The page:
-Yes, I know, I know.
I do... I do realise that.
You don't realise until he has gone off with the respite care just how
much you need that rest actually.
And just some sensible conversation with people.
-That makes a huge difference.
Because I don't think we've ever had such a silent life in our lives,
as we are having now.
Right, bless you both. And I shall see you again very, very soon.
Bye, Matthew. We'll see you very soon. Absolutely. And thank you so much for my flowers again.
Bless you, Nick.
I'm in awe of Jane because of her dedication to Nick.
She inspires me.
Matthew, like Jane, is also dealing with dementia in his family.
18 months ago, my father-in-law took a significant turn for the worst.
So, Dad moved from Wirral to Shropshire.
We go all out, my wife,
Charlie's daughter, and myself to maximise his quality of life
and independence wherever possible, but it is...
It's a very pressured existence at the moment.
When rural communities pull together to help each other,
a vicar's support can make all the difference.
You're not taking a picture of the vicar's knickers, I trust!
Nicholas has a lunch date in the nearby village of Pontrilas.
We're going to a weekly lunch club, which is with local farmers
in the area, which gives them a chance to be together.
It is very much a community initiative.
And there's this lovely lady, Sonia, who runs it.
Sonia and partner Nigel rescued the village post office by turning it
into a non-profit-making social enterprise.
They even asked Nicholas to bless it.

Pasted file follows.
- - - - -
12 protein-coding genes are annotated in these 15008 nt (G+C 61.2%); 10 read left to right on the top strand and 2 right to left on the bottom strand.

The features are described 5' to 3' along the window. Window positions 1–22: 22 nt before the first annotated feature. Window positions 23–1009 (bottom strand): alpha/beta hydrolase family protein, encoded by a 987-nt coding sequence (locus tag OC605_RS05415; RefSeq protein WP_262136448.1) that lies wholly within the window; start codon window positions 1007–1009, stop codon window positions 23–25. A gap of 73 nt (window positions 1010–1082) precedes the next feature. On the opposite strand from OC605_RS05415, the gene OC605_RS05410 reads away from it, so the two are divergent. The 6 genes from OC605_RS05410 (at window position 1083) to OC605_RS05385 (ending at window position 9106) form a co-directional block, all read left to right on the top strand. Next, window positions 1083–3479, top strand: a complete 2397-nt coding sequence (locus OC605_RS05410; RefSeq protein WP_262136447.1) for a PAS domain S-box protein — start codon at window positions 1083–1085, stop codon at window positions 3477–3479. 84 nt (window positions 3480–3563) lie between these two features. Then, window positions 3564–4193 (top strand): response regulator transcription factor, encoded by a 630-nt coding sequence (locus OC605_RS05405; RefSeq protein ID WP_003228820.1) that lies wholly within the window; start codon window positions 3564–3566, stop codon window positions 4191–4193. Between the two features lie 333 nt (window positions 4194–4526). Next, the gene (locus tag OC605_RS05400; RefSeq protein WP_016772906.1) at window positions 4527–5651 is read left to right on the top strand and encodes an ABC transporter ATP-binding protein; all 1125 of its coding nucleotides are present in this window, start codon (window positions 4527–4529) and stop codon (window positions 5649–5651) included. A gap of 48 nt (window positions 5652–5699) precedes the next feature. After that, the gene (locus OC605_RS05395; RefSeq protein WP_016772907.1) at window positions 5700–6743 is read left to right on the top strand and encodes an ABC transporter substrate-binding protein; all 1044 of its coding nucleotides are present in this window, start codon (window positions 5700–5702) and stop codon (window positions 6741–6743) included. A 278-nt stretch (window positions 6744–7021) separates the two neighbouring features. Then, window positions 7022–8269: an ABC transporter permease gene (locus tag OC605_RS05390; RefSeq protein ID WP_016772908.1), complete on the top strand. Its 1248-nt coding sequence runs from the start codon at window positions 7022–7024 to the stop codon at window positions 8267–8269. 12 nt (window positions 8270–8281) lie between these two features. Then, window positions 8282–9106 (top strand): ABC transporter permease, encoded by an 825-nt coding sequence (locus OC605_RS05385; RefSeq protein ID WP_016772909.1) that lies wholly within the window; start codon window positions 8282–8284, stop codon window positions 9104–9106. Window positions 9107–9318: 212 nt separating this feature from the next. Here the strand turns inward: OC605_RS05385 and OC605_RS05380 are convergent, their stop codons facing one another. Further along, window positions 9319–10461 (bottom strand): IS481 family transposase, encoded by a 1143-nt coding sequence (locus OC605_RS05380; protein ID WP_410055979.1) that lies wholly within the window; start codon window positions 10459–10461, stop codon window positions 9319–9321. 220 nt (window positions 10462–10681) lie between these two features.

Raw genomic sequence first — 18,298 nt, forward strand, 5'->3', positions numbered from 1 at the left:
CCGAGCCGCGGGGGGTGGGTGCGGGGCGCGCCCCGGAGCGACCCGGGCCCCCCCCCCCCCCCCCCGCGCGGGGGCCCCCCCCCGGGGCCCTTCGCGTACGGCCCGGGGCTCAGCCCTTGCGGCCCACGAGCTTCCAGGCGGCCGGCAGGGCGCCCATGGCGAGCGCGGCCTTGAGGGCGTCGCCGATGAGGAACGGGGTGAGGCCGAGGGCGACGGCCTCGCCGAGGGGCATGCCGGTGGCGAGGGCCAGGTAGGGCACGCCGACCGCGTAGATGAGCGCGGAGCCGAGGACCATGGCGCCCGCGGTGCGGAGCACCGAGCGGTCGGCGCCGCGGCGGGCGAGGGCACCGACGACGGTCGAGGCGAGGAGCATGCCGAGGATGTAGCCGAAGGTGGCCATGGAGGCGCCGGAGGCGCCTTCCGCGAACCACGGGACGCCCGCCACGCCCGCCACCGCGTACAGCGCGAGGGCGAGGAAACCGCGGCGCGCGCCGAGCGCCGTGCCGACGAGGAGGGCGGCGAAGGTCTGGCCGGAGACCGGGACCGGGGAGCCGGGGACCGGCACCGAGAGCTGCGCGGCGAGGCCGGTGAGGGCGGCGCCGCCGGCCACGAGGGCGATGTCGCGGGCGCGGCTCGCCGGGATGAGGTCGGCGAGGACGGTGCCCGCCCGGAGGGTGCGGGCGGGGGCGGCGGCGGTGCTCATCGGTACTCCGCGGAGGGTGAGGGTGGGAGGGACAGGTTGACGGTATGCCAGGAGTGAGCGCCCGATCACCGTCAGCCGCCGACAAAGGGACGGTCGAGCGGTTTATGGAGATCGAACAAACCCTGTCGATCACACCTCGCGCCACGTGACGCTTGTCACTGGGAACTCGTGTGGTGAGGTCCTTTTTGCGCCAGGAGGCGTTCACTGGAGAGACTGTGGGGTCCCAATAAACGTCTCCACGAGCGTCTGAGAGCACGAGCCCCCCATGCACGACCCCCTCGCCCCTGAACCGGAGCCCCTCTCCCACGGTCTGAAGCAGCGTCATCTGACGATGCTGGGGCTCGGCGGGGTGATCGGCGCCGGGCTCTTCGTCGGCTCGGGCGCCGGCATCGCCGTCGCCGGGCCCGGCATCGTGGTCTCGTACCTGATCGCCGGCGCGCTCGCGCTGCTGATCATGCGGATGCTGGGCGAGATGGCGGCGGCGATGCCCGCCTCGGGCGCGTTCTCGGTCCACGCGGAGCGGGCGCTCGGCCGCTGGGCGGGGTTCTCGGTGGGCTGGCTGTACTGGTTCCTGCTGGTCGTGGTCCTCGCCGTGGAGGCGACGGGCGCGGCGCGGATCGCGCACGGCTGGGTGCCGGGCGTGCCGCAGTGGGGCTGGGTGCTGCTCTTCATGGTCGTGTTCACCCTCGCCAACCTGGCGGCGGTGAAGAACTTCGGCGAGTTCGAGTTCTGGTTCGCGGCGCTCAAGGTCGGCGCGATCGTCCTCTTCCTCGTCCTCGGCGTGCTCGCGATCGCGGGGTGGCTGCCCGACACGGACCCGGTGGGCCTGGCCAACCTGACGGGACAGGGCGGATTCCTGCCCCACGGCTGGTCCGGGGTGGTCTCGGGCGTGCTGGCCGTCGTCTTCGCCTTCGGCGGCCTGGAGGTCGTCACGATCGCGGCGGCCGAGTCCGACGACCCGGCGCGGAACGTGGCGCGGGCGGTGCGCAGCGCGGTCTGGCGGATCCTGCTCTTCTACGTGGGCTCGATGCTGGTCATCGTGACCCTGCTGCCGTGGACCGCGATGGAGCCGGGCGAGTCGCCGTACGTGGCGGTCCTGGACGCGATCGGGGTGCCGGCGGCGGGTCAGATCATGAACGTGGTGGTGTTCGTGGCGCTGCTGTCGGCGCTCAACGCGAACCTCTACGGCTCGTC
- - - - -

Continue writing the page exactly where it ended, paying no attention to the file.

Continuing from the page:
The lunch club meets around the back.
Hello, Nicholas, so good to see you.
It's lovely to see you. You're having a busy day here?
-We're having a very busy day today, actually.
-A very busy day.
-That's really good.
-We've started without you, unfortunately.
-Quite right, too. Clergy are always unreliable.
Can I ruin your lunch by joining you?
Don't want any problems.
You are kind.
The lunch club members come in, not just for lunch club on Tuesday.
They will come in the week and they'll have a game of Scrabble,
they'll have a coffee and chitchat, they play chess.
And rocking the party with his essential mix, DJ Brian.
Acker Bilk and Stranger On The Shore, from 1960...
Many who come here care for spouses.
And who in all of this is looking after you?
-The man upstairs.
-Yeah, that's right.
-Can we have a pud, Sonia, please?
-Of course. Absolutely.
-That was delicious.
-How are you coping with funding?
-The proceeds from the shop
pay for the services that we provide.
-So that's how we operate.
-True social enterprise.
See you soon.
Taking a walk down memory lane. That was The Shadows and the theme from Cavatina.
-I'm sure we'll meet again.
-Yes. Don't know where, don't know when.
Lovely to see you.
Well, I think it's wonderful. The number of people they have in there,
the fact that it's clearly not just fulfilling a need, but people
are really enjoying it is fantastic, it really is.
It's not a church building,
it's not a place that people would find for themselves where God is,